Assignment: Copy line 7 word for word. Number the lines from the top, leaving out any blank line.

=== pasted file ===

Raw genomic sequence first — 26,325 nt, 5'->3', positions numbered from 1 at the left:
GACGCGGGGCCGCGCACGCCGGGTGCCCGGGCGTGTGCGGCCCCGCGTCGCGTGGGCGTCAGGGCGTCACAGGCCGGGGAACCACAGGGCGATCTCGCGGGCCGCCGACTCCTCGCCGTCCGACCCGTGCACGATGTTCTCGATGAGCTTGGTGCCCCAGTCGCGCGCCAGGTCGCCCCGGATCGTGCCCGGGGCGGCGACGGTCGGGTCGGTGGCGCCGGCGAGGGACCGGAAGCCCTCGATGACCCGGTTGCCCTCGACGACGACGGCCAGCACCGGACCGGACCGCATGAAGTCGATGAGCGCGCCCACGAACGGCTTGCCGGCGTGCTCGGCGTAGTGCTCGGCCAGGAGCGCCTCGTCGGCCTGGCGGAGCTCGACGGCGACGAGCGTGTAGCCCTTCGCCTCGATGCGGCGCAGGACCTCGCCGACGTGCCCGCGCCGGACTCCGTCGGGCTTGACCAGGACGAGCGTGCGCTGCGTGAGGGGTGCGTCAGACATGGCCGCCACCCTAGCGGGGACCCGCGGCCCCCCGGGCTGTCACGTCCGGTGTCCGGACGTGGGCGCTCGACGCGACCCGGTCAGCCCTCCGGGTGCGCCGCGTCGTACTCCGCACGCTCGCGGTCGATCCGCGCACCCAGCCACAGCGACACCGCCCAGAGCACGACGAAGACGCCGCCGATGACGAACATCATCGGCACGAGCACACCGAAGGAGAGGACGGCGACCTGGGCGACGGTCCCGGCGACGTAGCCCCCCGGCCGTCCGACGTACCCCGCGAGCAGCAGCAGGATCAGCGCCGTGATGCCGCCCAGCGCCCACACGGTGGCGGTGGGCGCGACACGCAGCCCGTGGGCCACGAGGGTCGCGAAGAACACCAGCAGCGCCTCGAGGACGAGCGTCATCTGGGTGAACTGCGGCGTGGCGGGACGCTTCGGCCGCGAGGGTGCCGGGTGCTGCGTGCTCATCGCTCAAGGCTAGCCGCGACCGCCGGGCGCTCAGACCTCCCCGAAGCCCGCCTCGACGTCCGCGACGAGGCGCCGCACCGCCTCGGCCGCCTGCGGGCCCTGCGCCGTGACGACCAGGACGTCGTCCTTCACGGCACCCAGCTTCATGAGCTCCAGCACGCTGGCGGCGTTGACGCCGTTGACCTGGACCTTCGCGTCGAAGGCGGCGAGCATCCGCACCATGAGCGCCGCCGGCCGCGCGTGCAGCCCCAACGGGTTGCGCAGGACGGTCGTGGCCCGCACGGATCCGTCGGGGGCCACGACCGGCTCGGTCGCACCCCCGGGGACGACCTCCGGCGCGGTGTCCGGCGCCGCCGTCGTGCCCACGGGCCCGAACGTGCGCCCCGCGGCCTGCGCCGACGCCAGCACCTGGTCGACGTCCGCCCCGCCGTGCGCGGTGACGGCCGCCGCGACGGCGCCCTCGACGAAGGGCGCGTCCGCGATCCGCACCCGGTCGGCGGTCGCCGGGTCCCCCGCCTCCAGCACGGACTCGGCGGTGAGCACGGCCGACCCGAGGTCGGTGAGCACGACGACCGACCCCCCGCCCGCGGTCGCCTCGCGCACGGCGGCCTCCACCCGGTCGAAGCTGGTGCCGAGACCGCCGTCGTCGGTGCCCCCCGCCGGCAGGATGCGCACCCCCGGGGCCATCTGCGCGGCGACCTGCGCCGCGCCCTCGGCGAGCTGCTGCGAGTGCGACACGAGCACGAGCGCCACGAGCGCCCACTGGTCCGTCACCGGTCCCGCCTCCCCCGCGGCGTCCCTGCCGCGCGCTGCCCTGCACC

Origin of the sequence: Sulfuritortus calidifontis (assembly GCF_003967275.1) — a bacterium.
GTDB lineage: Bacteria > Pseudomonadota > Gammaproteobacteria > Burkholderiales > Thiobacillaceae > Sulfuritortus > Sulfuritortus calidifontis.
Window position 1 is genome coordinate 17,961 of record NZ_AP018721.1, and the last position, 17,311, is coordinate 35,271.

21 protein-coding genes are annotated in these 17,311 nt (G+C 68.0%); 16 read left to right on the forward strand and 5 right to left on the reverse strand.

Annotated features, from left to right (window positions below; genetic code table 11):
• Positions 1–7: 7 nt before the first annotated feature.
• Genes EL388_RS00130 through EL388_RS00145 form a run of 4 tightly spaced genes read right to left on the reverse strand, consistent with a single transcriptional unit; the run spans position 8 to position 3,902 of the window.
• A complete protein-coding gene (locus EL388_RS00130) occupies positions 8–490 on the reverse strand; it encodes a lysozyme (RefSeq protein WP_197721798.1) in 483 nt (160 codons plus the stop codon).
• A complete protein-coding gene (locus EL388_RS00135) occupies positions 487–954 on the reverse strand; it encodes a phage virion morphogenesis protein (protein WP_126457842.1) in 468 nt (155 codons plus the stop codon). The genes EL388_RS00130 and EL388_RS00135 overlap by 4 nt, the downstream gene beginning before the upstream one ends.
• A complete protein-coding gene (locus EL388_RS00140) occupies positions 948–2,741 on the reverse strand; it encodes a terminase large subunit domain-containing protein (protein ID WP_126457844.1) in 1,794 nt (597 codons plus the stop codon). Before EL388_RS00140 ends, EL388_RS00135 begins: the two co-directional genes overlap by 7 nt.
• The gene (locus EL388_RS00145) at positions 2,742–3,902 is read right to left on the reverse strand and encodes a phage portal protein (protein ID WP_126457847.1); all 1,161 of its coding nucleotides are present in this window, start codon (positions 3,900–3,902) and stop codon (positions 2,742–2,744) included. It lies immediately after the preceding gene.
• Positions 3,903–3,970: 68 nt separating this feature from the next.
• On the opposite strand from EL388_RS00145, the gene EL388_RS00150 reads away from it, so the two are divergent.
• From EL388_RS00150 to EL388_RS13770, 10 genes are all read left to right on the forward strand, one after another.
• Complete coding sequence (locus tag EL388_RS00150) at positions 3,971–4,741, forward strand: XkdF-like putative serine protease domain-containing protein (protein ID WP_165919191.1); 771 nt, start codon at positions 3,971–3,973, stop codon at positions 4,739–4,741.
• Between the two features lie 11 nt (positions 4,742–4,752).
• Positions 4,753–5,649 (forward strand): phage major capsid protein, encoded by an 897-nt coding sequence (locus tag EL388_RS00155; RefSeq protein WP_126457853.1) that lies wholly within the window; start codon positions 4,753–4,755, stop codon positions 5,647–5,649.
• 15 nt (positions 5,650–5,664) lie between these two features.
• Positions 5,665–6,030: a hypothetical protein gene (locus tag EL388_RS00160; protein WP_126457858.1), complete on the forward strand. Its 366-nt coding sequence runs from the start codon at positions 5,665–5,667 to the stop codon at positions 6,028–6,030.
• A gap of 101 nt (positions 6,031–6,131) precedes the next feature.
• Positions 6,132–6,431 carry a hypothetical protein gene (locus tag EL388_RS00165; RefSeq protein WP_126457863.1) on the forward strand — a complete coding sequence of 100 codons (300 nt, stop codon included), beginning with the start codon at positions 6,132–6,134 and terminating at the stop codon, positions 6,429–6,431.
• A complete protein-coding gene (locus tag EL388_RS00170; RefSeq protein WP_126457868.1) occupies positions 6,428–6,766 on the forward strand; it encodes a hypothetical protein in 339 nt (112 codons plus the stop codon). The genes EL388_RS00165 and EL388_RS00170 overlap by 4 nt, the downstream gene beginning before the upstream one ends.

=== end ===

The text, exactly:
Annotated features, from left to right (window positions below; genetic code table 11):